Is there a fear that the university could be a target?
We are ready for that. At least, we specified some places to hide, for all members of our community. Because we do not believe Putin that Russia wants to hit only military sites. This is the first stage of the war. But then, in order to increase panic, they will occasionally, “unwillingly” hit residential, civilian areas.
What is Putin’s motivation in all this?
Well, today, all of Ukraine has been speaking about Putin as if he is totally crazy – a madman. We knew about his presupposition that Ukraine is not a nation, that this is part of Russia, and Russia has to take Ukraine back. This is rooted very deeply in Russian mentality. I would say that the fact that our history, our culture was just stolen by Russia. In the 17th century, Russia accepted the territory of the former Kyivan Rus and started to count its history not from the creation of the Moscow tsardom, or kingdom [in the 16th century], but from the creation of Kyivan Rus [in the 9th century]. Now, when Russia is without Ukraine, as one Russian observer, Lilia Shevtsova, said, Russia is not Russia. Because Russia means that Rus is within its territory, but now it is just Muscovy.
So it’s a long historical controversy, and Putin understands that.
Then, there is a huge demographic crisis in Russia, because so many people are just drunk every day. It’s a huge problem for Russia.
Then, China is quietly occupying Russia. A lot of territories in Russia’s Far East are Russian officially, but Chinese are a majority in these territories. So, many Russians move from the Far East to the European part. So for Putin, not to have Ukraine means not to be European, to be cut from Europe. So only having Ukraine as a place to move all these people, this is a very important solution. I read about this plan even at the beginning of the 1990s, when the Soviet Union collapsed. At the time, there was a huge conversation and fear in Russia: “Well, we want to have Ukraine as a place to accommodate our people from the Far East.”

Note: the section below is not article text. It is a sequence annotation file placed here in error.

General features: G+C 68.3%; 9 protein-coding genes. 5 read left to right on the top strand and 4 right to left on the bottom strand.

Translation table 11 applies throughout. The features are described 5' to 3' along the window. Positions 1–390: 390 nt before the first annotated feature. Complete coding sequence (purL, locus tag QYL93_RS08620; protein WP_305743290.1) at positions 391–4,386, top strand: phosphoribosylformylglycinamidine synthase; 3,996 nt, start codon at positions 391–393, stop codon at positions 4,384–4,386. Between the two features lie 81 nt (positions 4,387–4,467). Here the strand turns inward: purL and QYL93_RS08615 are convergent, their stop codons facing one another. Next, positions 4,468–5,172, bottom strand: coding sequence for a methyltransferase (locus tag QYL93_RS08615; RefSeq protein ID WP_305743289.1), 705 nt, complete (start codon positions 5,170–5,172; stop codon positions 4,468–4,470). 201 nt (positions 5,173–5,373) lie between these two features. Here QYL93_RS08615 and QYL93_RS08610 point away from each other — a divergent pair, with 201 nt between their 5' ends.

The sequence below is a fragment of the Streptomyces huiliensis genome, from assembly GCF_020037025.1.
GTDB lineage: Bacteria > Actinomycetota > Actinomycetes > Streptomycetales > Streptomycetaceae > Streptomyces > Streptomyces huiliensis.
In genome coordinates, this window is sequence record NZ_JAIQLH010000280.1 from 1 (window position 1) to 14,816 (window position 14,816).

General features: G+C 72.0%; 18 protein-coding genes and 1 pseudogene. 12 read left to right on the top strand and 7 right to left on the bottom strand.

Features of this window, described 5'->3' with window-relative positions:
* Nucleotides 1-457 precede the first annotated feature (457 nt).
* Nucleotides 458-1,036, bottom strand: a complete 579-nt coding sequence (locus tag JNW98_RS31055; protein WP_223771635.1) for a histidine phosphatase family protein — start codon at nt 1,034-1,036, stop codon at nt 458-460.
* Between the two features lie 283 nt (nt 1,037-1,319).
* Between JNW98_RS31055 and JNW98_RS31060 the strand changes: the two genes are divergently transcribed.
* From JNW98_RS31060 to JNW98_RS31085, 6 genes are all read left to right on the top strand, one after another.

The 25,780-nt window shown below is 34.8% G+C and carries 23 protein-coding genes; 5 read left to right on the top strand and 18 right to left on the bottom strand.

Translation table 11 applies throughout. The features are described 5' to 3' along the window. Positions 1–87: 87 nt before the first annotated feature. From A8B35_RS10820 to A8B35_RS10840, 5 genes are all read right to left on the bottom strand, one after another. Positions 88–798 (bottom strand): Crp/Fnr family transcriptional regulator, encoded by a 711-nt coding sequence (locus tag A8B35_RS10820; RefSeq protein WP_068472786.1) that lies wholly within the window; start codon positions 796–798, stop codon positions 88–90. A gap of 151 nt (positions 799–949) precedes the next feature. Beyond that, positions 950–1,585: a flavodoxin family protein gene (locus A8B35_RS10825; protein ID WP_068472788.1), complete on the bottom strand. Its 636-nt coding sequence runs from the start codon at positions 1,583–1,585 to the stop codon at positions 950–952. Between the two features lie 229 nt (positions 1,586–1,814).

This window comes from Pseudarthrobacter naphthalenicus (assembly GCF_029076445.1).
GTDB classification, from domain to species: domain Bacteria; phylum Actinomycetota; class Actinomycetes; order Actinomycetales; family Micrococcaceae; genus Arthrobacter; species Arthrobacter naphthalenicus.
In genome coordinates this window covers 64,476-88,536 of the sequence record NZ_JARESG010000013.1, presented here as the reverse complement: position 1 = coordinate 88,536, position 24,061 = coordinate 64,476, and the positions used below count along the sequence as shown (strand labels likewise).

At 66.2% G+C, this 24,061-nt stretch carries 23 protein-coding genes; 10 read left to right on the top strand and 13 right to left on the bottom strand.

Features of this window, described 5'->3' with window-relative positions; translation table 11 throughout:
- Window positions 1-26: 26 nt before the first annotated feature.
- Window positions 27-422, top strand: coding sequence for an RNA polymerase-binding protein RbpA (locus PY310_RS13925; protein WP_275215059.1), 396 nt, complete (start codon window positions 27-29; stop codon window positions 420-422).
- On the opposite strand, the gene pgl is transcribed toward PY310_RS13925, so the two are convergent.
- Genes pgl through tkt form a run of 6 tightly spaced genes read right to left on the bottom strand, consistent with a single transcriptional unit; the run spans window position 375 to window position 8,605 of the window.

So you can see there’s a combination of different arguments why Putin wants Ukraine to surrender.
I’m afraid that very soon, when they conquer some small territories in Ukraine, they will announce that a new Ukrainian government that is on good terms with Russia will ask for negotiations with Russia and surrender. This was the intelligence I read about the plans to announce the creation of the new fraternal government of Ukraine in contrast to the “fascist, Nazi” government they say we now have.
How would you answer Putin’s “presupposition” that Ukraine has to be part of the Russian sphere, that it’s impossible for it to be an independent nation?
For us it is very natural for Ukrainians to respect freedom. We’ve had a difficult 30 years of independence — various weaknesses, corruption, and so on – but what was very obvious is freedom – and freedom is a red color for a bull. Because Russia cannot be built on freedom. It’s just the opposite. So Ukraine is very dangerous for the Russian ideology that a nation belonging to eastern Slavic region might be free and might exercise a different and more successful rule than in Russia. The comparison is very dangerous for Russia.
How will the current crisis affect the Church?
There is an almost unanimous position of all the Churches and religions in Ukraine in favor of Ukrainian independence and against the invasion. Even the head of the Ukrainian Orthodox Church of the Moscow Patriarchate appealed to Putin to stop the invasion. We have excellent relations with Muslims – Crimean Tatars — and excellent relations with Jews. All people want freedom.
How would regime change, if Putin gets his way, affect the Church?